A slice of single crystal silicon is provided with a silicon dioxide layer, as indicated at 10. This is accomplished by treating the slice in an oxidizing atmosphere at high temperatu-re in conventional manner. An organophilic surface is then prepared over the silicon dioxide laye-r by applying thereto a silicone oil, or other organosilicon compound, and pyrolyzing the resulting assembly in a nitrogen atmosphere at about 400 C., as indicated at 11. Alternatively, substrates other than silicon, can be treated with a silicon compound such as trimethyl silyl chloride or other suitable organosilicon compounds to produce the desired organophilic surface in the substrate.
A suitable photoresist then is applied, exposed and developed to produce a pattern in accordance with standard procedures known in the art, as indicated at 12. The resulting structure, with the thus produced pattern is soaked in propylene glycol, for example, as indicated at 13, to produce a photoresist film which is more impervious to hydrofluoric acid-containing etch solutions. Finally, the treated silicon slice is subjected to the action of an etch solution to etch the silicon oxide, as indicated at 14, to produce the desired fine, high resolution network pattern of integrated circuit arrays suitable for component fabrication. A suitable etch solution contains 40% to 60% propylene glycol in water 0-5% hydrofluoric acid and is saturated `with ammonium bifluoride. As stated above, a suitable etch solution contains 40 to 60% propylene glycol in water, saturated with ammonium bifluoride, and to which may be added up to 5% hydrofiuoric acid. The photoresist composition is known to the art as shown by the Minsk et al. Patents'2;670,286 and 2,670,287 and Cooper et al. 3,193,418.
By the use of the above-described method of the invention, improved yields are obtained and sharper patterns result. Deeper etching can be employed and fewer pinholes are observed.
It will be understood that, although the method of the invention was illustrated and described hereinabove as applied to a single crystal substrate of silicon, it also can be applied to a single crystal substrate of germanium or `)ther suitable semiconductor material by using appropriate modifications, and to many types of films covering a wide range of substrates.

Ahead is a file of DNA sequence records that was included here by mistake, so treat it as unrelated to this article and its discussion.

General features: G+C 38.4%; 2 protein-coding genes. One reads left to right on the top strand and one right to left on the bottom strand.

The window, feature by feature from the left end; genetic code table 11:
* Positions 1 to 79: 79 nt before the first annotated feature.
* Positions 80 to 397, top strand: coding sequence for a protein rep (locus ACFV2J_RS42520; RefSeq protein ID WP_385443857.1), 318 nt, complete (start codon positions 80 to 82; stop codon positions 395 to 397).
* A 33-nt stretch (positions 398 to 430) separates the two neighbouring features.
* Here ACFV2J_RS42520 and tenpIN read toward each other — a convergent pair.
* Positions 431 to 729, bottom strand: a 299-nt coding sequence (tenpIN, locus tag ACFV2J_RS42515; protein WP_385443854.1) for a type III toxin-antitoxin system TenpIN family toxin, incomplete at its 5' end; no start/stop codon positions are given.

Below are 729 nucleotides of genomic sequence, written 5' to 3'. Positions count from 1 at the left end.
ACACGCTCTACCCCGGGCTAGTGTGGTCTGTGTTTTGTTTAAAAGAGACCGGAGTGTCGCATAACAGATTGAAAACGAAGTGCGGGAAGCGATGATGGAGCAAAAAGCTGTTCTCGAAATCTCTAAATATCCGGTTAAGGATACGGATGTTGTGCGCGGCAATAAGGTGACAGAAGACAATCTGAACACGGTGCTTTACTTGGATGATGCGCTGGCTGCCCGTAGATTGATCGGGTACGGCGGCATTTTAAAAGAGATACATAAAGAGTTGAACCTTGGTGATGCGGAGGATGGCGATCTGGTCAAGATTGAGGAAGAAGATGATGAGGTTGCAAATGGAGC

Obviously many other modifications and variations of the present invention are possible in the light of the above teachings. It is therefore to be understood that within the scope of the appended claims the invention can be practiced otherwise than as specifically described.
What is claimed is:
1. In the method of preparing the surface of a crystalline semiconductor substrate for providing an integrated circuit pattern thereon by a photoresist method the steps of coating the said subtrate with an organosilicon compound and effecting the production of an organophilic layer thereof thereon by the decomposition or pyrolysis of said organosilicon compound.
2. The method of claim 1 wherein the silicone compound is selected from the group consisting of silicone oil,
alkyl silyl chloride, or other organosilicon monomer or polymer, and mixtures thereof.
3. The method of claim 1 wherein the said coating on said semiconductor is pyrolyzed in a nitrogen atmosphere at about 400 C.
4. The method of claim 1 wherein the said surface is a silicon oxide layer.
5. The method of claim 1 including the steps of applying a photoresist lm to the said organophilic layer, exposing the said ilm to a pattern, developing the exposed pattern, treating the said developed pattern produced on the substrate with an etch resistant organic compound containing a polar group and which retards diffusion of a hydrouoric acid etch solution through the said developed photoresist film, adding an etching solution and etching the theretofore treated surface to produce the desired pattern. Y Y
6. The method of claim S wherein the said etch resistant organic compound is selected from the group consisting of propylene glycol, butylene glycol, glycerol, low molecular weight polyethylene glycols, and mixtures thereof. A
References Cited Reber 96-362 JACOB H. STEINBERG, Primary Examiner.